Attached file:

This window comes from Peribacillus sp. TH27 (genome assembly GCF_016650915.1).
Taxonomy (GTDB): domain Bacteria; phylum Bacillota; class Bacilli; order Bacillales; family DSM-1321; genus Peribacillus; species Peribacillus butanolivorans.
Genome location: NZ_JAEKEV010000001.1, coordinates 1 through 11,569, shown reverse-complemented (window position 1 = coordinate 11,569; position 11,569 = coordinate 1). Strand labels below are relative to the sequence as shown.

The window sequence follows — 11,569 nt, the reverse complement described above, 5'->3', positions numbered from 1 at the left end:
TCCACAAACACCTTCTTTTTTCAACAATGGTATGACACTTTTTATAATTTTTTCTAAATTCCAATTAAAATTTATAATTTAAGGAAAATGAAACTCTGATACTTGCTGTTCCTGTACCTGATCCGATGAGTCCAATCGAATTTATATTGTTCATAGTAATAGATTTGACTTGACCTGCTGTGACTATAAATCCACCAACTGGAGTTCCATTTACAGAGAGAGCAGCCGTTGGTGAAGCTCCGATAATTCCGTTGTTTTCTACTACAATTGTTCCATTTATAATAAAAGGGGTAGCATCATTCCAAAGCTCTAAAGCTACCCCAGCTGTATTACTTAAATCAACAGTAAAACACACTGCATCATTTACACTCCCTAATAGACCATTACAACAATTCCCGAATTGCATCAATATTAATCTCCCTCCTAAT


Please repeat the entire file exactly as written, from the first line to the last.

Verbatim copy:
This window comes from Peribacillus sp. TH27 (genome assembly GCF_016650915.1).
Taxonomy (GTDB): domain Bacteria; phylum Bacillota; class Bacilli; order Bacillales; family DSM-1321; genus Peribacillus; species Peribacillus butanolivorans.
Genome location: NZ_JAEKEV010000001.1, coordinates 1 through 11,569, shown reverse-complemented (window position 1 = coordinate 11,569; position 11,569 = coordinate 1). Strand labels below are relative to the sequence as shown.

The window sequence follows — 11,569 nt, the reverse complement described above, 5'->3', positions numbered from 1 at the left end:
TCCACAAACACCTTCTTTTTTCAACAATGGTATGACACTTTTTATAATTTTTTCTAAATTCCAATTAAAATTTATAATTTAAGGAAAATGAAACTCTGATACTTGCTGTTCCTGTACCTGATCCGATGAGTCCAATCGAATTTATATTGTTCATAGTAATAGATTTGACTTGACCTGCTGTGACTATAAATCCACCAACTGGAGTTCCATTTACAGAGAGAGCAGCCGTTGGTGAAGCTCCGATAATTCCGTTGTTTTCTACTACAATTGTTCCATTTATAATAAAAGGGGTAGCATCATTCCAAAGCTCTAAAGCTACCCCAGCTGTATTACTTAAATCAACAGTAAAACACACTGCATCATTTACACTCCCTAATAGACCATTACAACAATTCCCGAATTGCATCAATATTAATCTCCCTCCTAAT